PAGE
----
6
$\begingroup$

I would like to find the generating function solution for the following combinatorics/probability problem. I have a combinatorial solution and the generating function deduced thereof. But I can not fathom the direct interpretation of it. I would like to reverse the current solving process and directly deduce the following or some other generating function, then get the relevant coefficient as the solution.

In a stack of $W$ white cards, $G$ green cards and $R$ red cards, what is the number of arrangement for no green card is next to a red card?

One solution is to view the $W$ white cards as dividers and leaving $W+1$ slots in between them together with both ends. For each $r\in \{1,2,\dots,R\}$ and $g\in\{1,2,\dots, G\}$, designate non-overlappingly $r$ slots for inserting the red cards and $g$ slots for the green cards. There are ${W+1\choose r,g}$ combinations. For each of these combinations, we insert $R$ red cards into the previously designated $r$ red slots, and there are ${R-1\choose r-1}$ ways of insertion. Do the same for the $g$ green cards and there are ${G-1\choose g-1}$ ways of insertion. Multiplying them and summing over $r$ and $g$, we arrive at the desired total number of arrangements:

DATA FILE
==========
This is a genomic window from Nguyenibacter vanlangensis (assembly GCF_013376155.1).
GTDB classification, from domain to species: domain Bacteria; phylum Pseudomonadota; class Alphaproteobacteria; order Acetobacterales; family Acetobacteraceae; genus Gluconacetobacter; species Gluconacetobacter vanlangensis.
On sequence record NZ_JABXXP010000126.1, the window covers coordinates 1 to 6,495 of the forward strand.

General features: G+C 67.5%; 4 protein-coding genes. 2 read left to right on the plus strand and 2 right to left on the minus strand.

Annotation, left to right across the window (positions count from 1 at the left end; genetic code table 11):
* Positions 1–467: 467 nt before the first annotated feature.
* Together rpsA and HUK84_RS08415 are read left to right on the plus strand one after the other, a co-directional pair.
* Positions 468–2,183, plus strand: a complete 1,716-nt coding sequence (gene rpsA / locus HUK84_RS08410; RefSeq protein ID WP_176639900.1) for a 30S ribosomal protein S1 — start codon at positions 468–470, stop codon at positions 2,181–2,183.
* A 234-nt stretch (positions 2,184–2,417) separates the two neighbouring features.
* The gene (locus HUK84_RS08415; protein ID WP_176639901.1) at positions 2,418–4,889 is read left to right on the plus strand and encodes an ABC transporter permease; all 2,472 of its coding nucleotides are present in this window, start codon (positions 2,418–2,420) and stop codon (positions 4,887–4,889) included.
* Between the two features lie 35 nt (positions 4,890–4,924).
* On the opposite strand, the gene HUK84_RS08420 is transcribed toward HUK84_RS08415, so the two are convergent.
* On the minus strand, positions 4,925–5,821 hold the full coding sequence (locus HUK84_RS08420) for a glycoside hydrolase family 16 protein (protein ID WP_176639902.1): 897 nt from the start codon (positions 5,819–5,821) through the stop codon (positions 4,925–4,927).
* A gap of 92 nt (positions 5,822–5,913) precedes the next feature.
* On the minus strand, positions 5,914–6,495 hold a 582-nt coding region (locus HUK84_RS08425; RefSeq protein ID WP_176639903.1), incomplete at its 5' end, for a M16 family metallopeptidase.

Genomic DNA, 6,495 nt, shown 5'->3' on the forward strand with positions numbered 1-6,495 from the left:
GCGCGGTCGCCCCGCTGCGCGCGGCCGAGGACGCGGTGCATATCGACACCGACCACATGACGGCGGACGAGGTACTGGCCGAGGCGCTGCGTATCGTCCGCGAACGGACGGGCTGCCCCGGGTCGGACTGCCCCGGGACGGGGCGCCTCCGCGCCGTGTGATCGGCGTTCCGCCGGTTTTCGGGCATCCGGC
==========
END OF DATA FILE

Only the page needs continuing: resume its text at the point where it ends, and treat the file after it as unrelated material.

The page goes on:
$$\sum_{r=1}^R\sum_{g=1}^G{W+1\choose r,g}{R-1\choose R-r}{G-1\choose G-g}.$$

But this is the coefficient of $x^Ry^G$ in $(1+x+y)^{W+1}(1+x)^{R-1}(1+y)^{G-1}$.

Now how do I deduce this generating function directly from the problem?

$\endgroup$
  • $\begingroup$ I am trying to follow your count. When you say there are (W + 1; r,g) combinations (or ways to designate non-overlappingly r slots for red and g slots for green), does this mean (W + 1,r)*(W + 1 - r,g) $\endgroup$ – Geoffrey Critzer Jun 27 '15 at 23:28